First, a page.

• Home
  • Blog
  • Tea Time: Understanding What's in Your Cup

Tea Time: Understanding What’s in Your Cup

Rachelle Beltnick

If you enjoy drinking tea, you are not alone! Tea is consumed worldwide and has been a popular beverage since ancient times. All tea (black, green, white, oolong and pu-erh) is made from the Camellia sinensis leaf. With little processing, tea can have many health supporting nutrients! Herbal teas, which are a blend of dried fruits and vegetables, herbs, spices and/or flowers, are not technically tea. But let’s include them here because they also have amazing health benefits! Not to mention, they taste great.

What’s in your cup?

While each tea and herbal blend has its own unique properties, enjoying a cup of your favorite may have the following health benefits:

  • Caffeine and antioxidants, such as catechins and epicatechins, are thought to speed up our metabolism and potentially increase weight loss.
  • Polyphenols, which are a natural compound found in tea, have been shown to protect against cancer, improve bone strength and improve overall health.
  • People who drink tea have experienced a lower risk of heart disease and stroke.
  • Drinking tea may improve overall mood, the ability to concentrate, and increase performance.

Amazing, right? And that is just to name a few of the benefits! Some like it hot, and some like it cold, but either way, medicinal and therapeutic properties can be found in each cup.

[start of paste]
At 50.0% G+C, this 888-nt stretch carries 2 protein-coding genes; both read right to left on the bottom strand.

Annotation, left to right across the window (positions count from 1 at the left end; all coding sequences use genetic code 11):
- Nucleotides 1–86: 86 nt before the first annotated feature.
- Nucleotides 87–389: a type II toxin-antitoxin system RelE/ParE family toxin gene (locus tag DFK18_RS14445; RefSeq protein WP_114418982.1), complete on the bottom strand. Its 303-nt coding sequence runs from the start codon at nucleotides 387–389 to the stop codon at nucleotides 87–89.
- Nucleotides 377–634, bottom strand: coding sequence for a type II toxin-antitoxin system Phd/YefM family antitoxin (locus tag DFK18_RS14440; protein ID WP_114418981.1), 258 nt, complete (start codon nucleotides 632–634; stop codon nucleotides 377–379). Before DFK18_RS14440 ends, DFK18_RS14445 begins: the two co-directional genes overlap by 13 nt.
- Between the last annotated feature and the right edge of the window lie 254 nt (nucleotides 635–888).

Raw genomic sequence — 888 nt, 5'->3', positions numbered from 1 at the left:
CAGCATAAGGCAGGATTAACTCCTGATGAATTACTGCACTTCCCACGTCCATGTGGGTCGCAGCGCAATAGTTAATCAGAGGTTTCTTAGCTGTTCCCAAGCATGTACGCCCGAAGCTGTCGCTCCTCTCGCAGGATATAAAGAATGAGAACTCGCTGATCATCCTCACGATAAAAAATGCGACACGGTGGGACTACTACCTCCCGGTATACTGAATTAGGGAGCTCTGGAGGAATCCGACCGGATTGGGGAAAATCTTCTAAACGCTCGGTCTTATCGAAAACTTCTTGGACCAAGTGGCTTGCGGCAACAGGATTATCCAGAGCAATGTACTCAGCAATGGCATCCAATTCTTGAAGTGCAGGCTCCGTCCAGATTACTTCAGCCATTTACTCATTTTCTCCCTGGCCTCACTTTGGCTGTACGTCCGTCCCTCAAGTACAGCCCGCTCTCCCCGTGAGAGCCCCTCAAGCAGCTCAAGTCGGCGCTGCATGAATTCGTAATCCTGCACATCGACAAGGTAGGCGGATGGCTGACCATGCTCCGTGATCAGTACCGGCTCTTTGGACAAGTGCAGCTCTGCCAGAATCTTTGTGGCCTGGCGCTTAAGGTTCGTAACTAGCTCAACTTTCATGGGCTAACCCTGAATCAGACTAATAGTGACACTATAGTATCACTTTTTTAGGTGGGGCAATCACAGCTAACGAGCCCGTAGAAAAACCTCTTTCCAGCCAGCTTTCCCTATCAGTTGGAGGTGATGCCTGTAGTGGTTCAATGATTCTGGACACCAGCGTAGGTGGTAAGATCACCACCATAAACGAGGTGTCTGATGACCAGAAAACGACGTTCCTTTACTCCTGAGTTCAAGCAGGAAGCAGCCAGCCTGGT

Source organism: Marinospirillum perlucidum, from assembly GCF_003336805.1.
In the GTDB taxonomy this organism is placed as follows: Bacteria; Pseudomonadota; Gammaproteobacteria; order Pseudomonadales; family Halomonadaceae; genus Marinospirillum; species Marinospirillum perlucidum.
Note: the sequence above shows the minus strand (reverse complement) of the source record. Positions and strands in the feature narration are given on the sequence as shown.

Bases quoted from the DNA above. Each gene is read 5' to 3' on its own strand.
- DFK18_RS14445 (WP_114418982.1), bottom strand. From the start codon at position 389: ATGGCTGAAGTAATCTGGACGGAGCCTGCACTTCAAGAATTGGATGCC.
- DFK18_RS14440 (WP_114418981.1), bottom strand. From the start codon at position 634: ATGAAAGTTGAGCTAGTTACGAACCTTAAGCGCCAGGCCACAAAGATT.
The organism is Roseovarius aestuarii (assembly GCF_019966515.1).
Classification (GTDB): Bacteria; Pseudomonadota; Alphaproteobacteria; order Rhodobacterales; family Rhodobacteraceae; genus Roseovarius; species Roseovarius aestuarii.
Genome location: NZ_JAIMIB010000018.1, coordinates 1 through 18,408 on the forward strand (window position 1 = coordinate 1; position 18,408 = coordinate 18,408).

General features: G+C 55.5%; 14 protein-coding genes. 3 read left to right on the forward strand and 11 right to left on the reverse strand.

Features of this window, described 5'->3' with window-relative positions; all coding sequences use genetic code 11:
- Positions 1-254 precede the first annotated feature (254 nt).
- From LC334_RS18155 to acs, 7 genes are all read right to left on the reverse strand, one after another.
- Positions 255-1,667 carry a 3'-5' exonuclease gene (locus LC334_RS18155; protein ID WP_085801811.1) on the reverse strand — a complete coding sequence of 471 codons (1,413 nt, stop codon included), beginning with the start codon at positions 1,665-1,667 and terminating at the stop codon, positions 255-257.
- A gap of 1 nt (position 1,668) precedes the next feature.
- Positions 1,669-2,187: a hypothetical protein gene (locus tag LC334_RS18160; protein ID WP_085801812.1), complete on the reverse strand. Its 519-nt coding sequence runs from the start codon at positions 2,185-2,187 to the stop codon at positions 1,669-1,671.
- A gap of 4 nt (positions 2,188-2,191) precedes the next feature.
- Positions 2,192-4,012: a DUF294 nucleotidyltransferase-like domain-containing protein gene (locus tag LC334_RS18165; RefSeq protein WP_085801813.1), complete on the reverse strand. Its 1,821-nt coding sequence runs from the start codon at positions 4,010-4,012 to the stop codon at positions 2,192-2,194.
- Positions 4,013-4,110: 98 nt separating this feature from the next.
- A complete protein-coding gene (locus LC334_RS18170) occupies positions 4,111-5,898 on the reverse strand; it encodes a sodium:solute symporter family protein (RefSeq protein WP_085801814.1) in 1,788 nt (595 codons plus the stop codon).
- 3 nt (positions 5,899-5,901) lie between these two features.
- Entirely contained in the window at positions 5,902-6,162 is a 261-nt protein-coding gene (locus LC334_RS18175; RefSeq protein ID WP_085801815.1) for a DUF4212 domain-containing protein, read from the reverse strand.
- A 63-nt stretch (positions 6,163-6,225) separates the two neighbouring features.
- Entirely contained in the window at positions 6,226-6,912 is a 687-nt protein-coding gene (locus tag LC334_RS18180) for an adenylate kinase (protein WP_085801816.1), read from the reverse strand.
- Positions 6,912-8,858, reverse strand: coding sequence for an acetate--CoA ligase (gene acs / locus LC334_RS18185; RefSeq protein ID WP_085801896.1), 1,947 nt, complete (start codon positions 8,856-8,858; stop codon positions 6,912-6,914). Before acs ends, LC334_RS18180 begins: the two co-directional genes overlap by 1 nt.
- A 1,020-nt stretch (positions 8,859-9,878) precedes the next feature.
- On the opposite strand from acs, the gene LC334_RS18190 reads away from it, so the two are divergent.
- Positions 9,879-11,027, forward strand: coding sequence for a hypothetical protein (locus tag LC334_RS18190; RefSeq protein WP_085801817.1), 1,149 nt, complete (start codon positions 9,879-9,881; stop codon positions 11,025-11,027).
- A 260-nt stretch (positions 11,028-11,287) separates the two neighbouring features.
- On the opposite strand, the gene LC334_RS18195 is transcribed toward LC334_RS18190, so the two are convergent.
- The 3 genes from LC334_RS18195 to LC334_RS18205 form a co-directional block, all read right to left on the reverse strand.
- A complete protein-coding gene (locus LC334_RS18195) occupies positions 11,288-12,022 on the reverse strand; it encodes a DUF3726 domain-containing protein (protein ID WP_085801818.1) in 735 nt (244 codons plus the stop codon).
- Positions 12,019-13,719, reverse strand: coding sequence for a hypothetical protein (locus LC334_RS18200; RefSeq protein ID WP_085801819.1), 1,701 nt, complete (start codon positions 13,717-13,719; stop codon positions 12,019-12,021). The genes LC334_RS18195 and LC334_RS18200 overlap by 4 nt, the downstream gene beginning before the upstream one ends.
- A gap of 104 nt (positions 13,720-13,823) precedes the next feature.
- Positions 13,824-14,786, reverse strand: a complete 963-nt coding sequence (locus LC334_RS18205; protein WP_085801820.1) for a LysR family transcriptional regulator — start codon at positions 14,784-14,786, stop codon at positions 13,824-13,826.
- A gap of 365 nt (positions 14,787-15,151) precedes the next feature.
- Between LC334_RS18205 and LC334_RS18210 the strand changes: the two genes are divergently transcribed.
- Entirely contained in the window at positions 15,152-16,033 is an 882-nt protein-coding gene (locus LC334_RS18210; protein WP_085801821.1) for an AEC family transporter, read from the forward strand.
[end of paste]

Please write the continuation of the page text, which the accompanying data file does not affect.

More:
Is all tea created equal?

The real magic lies in traditional and herbal teas in their most natural form. Don’t be fooled by the colorful labels and health claims made on the front of pre-packaged bottles. The realitea is that not all teas are created equal. Many commercial bottled teas are made from tea concentrate and often have additives, including sugar, to make the tea more palatable and have a longer shelf life. These teas, which claim to have all the health benefits of traditional tea, may actually have a lower amount of antioxidants and a higher amount of calories.

Can you have too much of a good thing?

Unlike other health supplements, tea is recognized by the USDA. It is also significantly cheaper per cup than most other beverages on the market, but moderation is encouraged. While tea can be used as an effective alternative to many sodas and energy drinks, due to the caffeine content, it may not be safe for everyone. If you are considering supplementing your daily water intake, tea may be an enjoyable way to increase hydration and improve your health. It’s up to you to find the proper balance (and blend) that works best for you!